While it was somewhere in my thoughts, I somehow never thought it would really ever happen. After all, the Kay I knew was a force of nature. She was so humble that she often downplayed her major contributions to our community. Her total dedication and love for her wife, Barbara Gittings is the kind of relationship we all aspire to. She was, as I’ve said on numerous occasions, the LGBT community’s first photojournalist.
Our friendship goes back to 1969 or 70. In those early days we most often were on different sides of the issues. At first, Kay thought my zaps of live network television were a little too disruptive and radical. It took until the 25th anniversary of Stonewall for me to fully realize Kay’s and Barbara’s contributions. When I saw them sitting on a bench alone, holding stuffed dinosaurs during that anniversary party, I asked them why they were holding them. They said they “felt like dinosaurs.” That was 27 years ago. After that, we began to often meet or talk on the phone about our shared history.
After Barbara’s death in 2007, Kay and I became even closer, though our get-togethers were mostly on the phone. When she called or I called her at the sound of her voice I’d say “my favorite LGBT historic figure,” and we’d reminisce about our past.
On a birthday a few years ago, she gave me my own stuffed dinosaur and a card that said “you’re now old enough to be part of the dinosaur club.”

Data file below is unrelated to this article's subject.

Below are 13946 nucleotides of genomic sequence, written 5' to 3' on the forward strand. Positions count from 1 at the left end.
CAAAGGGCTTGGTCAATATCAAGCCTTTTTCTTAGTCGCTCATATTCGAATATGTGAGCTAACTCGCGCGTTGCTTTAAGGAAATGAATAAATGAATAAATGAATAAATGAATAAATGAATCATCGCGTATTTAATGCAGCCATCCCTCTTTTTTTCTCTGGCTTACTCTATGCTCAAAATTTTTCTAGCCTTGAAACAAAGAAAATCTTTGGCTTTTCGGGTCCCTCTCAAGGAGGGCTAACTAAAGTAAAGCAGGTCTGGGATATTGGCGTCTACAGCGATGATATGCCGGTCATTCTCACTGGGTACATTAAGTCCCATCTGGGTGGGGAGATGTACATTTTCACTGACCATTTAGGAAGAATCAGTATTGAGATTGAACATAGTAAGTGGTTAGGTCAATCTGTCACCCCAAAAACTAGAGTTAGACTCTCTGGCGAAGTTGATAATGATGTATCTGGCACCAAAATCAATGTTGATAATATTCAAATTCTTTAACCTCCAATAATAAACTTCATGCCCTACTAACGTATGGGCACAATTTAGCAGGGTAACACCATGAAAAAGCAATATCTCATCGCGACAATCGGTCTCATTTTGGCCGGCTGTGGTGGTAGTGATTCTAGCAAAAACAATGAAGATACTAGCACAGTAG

Kay was happy to be at her retirement home, and in recent years she rarely left. I tried to get her to an event at the White House with president Obama, who she adored. No matter what I offered she wouldn’t budge. And true to our fashion we’d argued over that with great humor since we both knew she wouldn’t go. On another occasion I went to our mutual friend Frank Kameny’s memorial; he lay in state in Washington DC. When I got home she called to see how it went. I told her it was too formal and quiet. She asked what I did. When I told her that I approached the coffin and argued with Frank, she laughed and said thank you. That is something that only we would appreciate. It is that relationship and understanding of our mutual histories that I’ll miss.
She understood that history, She was one of the major forces in getting me to donate my historical records to the Smithsonian. She would not give up until I made that decision, and she helped me realize the importance of preserving as much of our history as we can.
We lost a major figure in LGBT history this week. Personally, I’ll miss our rather animated discussions, I’ll miss her stubbornness, and I’ll miss her friendship that went back 52 incredible years. Whenever I think of Kay, I’ll smile.